The mineral properties of the aerosol particles and the wavelength distribution of incident light combine to determine whether a dust particle reflects radiation and cools the local atmosphere, absorbs radiation and warms the local atmosphere, or both. While scientists have a good handle on dust's primary effect of reflecting and cooling at the visible wavelengths, the smaller influence of absorbing and warming at the longer infrared wavelengths has remained more of an uncertainty and most climate models either underestimate it or do not include it at all.
When the field work concluded, Richard Hansell of the University of Maryland, College Park, and NASA's Goddard Space Flight Center, Greenbelt, Md., and colleagues combined data collected from the ground-based sensors with computer models to quantify the interaction of visible and infrared light energy.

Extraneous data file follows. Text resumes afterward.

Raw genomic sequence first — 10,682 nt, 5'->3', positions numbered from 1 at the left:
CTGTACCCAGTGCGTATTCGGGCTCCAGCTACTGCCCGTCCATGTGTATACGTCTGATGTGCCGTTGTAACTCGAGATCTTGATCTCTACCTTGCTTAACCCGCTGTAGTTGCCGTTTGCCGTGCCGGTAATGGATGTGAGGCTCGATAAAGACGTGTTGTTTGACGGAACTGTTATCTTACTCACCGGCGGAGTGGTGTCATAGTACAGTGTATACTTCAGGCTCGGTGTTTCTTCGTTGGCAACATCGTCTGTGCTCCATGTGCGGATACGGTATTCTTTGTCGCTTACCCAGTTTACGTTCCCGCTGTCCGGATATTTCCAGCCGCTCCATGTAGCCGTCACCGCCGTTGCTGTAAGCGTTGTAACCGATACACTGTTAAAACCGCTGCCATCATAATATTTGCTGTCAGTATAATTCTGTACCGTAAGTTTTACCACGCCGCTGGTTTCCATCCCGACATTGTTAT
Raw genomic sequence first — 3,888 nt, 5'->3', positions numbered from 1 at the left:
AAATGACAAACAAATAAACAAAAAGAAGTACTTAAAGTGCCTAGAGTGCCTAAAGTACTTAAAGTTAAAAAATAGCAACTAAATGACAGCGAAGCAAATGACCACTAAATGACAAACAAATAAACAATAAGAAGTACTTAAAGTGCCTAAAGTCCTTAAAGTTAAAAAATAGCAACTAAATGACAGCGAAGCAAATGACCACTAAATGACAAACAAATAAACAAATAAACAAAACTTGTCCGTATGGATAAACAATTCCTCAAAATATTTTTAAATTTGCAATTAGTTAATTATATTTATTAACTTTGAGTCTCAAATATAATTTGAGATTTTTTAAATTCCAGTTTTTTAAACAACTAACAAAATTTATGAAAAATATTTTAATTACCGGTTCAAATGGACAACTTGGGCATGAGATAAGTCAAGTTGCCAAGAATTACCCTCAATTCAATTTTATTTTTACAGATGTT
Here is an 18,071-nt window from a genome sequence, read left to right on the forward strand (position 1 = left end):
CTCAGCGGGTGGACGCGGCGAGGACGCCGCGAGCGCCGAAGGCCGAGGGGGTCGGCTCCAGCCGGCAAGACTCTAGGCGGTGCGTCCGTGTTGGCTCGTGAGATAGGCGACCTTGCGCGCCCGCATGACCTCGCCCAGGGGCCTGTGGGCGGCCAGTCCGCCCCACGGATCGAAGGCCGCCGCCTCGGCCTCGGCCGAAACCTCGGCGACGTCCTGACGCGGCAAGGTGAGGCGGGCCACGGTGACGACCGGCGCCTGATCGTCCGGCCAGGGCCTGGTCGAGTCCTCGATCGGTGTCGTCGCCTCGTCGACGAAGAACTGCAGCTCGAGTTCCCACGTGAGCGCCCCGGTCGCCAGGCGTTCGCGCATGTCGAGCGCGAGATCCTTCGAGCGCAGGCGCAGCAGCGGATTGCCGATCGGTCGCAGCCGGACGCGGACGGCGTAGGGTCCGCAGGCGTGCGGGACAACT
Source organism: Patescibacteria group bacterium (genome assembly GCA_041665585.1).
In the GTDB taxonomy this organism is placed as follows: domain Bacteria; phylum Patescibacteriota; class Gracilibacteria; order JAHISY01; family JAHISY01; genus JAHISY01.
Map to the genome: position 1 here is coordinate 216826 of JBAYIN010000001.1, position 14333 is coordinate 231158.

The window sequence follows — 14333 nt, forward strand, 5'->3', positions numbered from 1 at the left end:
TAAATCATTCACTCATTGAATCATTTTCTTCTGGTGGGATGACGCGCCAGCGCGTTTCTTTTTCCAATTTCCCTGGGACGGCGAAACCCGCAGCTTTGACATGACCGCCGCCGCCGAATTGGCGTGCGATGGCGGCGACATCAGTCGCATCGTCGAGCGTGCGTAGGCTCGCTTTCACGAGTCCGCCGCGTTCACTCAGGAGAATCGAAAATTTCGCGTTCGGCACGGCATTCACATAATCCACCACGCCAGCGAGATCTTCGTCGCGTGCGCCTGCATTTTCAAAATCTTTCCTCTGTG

The analysis showed that over half of dust's cooling effect is compensated for by its warming effect. The finding, published in the Journal of Geophysical Research, Atmospheres, could clarify scientists' understanding of how dust influences moisture fluctuations in the atmosphere and surface temperatures around the planet.
The dust dilemma
Dust is just one, but important, type of tiny airborne particle collectively known as aerosols. And while dust has a notable impact on health and visibility, it is also known to have an effect on climate. The question remains: How much of an effect?
As the 2007 assessment report by the United Nations' Intergovernmental Panel on Climate Change shows, the magnitude of aerosols' influence on climate is not well understood. That's where ground-based work like Hansell's can help. The team's interest was not in the global coverage of the dust events frequently observed by satellites but rather in the individual flecks of dust and their physical and chemical properties.
"Looking at dust from space, the spatial exten
|Contact: Kathryn Hansen|
NASA/Goddard Space Flight Center